Searching for causality — statistics vs. history17 March, 2014 at 11:37 | Posted in Theory of Science & Methodology | 4 Comments
History and statistics serve a common purpose: to understand the causal force of some phenomenon. It seems to me, moreover, that statistics is a simplifying tool to understand causality, whereas history is a more elaborate tool. And by “more elaborate” I mean that history usually attempts to take into account both more variables as well as fundamentally different variables in our quest to understand causality.
To make this point clear, think about what a statistical model is: it is a representation of some dependent variable as a function of one or more independent variables, which we think, perhaps because of some theory, have a causal influence on the dependent variable in question. A historical analysis is a similar type of model. For example, a historian typically starts by acknowledging some development, say a war, and then attempts to describe, in words, the events that led to the particular development. Now, it is true that historians typically delve deeply into the details of the events predating the development – e.g., by examining written correspondence between officials, by reciting historical news clippings to understand the public mood, etc. – but this simply means that the historian is examining more variables than the simplifying statistician. If the statistician added more variables to his regression, he would be on his way to producing a historical analysis.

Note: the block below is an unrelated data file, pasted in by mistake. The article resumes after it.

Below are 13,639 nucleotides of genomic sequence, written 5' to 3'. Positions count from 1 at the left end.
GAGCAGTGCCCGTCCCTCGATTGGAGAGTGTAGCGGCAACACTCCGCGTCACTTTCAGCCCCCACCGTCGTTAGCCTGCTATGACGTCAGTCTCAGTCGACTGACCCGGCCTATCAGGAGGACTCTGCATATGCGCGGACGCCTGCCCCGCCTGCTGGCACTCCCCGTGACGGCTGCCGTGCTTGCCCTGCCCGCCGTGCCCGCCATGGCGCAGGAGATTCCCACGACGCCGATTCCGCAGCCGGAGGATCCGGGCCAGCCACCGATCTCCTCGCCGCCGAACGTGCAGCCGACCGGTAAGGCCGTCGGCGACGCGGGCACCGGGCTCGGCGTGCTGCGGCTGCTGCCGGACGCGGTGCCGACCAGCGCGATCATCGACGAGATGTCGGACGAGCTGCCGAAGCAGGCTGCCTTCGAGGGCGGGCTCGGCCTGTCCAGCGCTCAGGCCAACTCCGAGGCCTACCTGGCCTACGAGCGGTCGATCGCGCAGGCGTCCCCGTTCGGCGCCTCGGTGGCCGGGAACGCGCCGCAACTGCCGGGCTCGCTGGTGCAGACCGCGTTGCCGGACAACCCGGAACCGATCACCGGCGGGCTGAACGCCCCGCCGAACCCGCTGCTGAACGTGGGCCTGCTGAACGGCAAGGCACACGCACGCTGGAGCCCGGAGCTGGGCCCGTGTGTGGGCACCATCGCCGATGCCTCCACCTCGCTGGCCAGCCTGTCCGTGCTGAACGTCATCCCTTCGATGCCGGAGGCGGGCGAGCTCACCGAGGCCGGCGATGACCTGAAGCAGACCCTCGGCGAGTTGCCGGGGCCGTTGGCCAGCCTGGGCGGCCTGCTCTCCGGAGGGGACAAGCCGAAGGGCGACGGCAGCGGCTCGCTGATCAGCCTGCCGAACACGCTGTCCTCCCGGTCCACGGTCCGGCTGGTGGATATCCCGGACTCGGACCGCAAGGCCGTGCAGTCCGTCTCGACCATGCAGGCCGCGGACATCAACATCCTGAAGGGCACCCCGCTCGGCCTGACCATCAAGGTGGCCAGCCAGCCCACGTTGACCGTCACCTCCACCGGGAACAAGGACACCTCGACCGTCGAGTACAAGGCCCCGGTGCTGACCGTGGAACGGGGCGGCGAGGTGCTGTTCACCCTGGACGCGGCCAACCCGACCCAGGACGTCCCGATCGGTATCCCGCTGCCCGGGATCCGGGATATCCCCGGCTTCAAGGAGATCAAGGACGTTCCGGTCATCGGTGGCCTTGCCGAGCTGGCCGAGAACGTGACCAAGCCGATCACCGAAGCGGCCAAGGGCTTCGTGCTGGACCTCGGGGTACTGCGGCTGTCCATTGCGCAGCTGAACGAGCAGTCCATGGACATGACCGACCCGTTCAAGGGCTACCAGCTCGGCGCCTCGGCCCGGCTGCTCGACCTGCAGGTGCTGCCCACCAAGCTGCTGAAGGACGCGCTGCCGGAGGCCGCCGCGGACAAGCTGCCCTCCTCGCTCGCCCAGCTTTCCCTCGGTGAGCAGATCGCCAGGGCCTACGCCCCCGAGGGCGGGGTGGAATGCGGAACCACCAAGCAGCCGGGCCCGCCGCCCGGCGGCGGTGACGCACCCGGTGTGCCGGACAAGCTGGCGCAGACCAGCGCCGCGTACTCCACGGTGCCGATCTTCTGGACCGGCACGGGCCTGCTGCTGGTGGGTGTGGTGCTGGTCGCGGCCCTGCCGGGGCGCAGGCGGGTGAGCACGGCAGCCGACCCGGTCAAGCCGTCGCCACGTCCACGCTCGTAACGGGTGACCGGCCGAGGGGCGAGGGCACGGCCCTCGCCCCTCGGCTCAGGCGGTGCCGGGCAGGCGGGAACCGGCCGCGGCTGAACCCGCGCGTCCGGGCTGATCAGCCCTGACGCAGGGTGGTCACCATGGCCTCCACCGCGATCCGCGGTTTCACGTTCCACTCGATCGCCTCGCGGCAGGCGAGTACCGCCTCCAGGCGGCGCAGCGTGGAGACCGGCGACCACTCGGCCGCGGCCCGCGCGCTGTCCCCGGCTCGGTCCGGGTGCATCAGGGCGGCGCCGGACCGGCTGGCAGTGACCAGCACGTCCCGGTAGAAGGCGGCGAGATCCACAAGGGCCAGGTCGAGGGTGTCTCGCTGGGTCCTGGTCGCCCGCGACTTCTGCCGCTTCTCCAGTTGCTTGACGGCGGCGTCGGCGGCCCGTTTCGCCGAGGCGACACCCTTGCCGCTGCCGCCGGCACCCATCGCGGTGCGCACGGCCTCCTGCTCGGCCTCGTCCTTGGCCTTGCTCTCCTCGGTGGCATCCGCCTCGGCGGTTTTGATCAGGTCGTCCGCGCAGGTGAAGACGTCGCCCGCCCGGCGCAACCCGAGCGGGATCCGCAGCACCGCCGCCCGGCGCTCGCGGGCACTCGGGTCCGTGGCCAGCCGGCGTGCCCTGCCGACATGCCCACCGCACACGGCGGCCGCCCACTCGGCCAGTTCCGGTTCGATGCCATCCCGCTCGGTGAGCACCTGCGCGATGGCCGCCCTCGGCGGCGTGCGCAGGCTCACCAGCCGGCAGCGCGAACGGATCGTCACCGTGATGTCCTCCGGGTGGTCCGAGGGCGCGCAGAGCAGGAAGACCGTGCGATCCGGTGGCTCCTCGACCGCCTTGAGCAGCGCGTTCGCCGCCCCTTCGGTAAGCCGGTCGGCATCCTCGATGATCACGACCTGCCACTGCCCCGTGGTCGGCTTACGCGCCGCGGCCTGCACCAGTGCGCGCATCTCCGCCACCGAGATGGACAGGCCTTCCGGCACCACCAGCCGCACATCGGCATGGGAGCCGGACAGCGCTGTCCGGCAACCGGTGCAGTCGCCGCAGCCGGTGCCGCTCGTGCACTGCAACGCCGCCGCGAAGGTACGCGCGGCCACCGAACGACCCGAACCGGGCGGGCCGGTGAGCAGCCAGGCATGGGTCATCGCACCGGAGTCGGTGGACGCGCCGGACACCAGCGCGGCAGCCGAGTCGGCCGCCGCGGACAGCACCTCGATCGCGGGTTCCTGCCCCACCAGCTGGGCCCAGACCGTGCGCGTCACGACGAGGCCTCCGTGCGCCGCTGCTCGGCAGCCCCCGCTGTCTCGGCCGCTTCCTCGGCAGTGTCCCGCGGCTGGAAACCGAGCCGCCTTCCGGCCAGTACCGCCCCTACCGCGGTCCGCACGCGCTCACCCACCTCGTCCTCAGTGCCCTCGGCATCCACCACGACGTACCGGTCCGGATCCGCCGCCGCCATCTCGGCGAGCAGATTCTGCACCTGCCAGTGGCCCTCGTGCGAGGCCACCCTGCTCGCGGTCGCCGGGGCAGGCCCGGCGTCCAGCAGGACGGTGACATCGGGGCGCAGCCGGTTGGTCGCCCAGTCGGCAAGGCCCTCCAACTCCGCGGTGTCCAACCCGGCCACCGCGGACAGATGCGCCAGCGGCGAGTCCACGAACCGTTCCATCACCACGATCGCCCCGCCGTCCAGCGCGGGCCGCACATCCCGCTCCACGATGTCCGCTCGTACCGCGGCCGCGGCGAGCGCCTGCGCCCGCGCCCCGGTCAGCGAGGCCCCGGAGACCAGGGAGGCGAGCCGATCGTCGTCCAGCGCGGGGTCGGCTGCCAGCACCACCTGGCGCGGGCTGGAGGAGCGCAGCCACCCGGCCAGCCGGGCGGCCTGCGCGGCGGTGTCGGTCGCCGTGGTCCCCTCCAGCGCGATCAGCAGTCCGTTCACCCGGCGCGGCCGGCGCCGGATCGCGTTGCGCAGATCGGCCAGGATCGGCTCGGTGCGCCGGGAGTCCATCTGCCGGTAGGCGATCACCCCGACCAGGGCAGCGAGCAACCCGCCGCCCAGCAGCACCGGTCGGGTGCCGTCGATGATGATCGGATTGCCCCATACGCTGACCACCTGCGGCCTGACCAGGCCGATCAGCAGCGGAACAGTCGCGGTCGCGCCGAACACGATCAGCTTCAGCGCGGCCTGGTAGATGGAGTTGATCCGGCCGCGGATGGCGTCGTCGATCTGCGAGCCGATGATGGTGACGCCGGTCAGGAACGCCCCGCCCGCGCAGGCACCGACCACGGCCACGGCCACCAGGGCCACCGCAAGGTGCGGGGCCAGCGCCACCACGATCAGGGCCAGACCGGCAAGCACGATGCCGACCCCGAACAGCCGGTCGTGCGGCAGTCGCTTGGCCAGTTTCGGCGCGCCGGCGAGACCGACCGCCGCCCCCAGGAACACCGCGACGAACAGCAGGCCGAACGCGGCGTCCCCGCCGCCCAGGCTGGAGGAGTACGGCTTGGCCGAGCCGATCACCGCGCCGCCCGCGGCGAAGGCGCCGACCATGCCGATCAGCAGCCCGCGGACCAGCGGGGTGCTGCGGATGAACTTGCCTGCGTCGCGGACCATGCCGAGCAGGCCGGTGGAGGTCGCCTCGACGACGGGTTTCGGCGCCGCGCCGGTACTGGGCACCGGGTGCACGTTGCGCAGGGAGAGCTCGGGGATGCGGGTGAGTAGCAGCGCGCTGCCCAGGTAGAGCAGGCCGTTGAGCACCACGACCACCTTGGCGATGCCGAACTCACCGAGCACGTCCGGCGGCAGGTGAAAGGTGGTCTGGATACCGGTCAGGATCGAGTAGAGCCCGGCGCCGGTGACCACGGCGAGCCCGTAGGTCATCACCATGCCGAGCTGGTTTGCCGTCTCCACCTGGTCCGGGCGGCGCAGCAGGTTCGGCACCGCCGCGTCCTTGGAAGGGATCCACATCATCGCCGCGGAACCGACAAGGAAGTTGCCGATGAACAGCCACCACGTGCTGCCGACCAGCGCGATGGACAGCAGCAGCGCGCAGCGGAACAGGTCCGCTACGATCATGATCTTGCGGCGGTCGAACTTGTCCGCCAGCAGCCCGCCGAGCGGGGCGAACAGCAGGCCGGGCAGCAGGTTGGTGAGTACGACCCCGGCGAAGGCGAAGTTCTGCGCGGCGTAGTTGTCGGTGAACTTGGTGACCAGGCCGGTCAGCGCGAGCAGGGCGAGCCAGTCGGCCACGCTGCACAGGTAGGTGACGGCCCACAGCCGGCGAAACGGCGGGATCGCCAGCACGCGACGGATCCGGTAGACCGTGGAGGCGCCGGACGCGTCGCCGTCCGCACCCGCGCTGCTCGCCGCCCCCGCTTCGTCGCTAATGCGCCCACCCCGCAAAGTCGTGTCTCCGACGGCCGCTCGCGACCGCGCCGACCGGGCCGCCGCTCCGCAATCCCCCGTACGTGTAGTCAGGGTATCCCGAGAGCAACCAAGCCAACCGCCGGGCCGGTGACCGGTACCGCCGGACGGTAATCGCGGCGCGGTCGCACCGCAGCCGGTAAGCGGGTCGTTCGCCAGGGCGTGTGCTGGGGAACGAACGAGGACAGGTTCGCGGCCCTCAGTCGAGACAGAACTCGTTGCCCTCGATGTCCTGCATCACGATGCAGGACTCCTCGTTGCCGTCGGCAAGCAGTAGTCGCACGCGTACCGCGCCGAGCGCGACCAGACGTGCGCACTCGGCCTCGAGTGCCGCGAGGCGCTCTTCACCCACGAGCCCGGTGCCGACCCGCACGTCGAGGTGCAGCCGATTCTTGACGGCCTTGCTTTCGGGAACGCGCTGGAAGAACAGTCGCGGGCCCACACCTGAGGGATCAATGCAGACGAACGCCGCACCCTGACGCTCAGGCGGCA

There is, however, one fundamental way in which the historian’s model is different from the statistician’s: namely, the statistician is limited by the fact that he can only consider precisely quantified variables in his model. The historian, in contrast, can add whatever variables he wants to his model. Indeed, the historian’s model is non-numeric …
It is my view that what differentiates whether history or statistics will be successful relates to the subject area to which each tool is applied. In subjects where precisely quantified variables are all we need to confidently determine the causal force of some phenomenon, statistics will be preferable; in subjects where imprecisely quantified variables play an important causal role, we need to rely on history.
It seems to me, moreover, that the line dividing the subjects to which we apply our historical or statistical tools cuts along the same seam as does the line dividing the social sciences from the natural sciences. In the latter, we can ignore imprecisely quantified variables, such as human beliefs, as these variables don’t play an important causal role in the movement of natural phenomena. In the former, such imprecisely quantified variables play a central role in the construction and the stability of the laws that govern society at any given moment.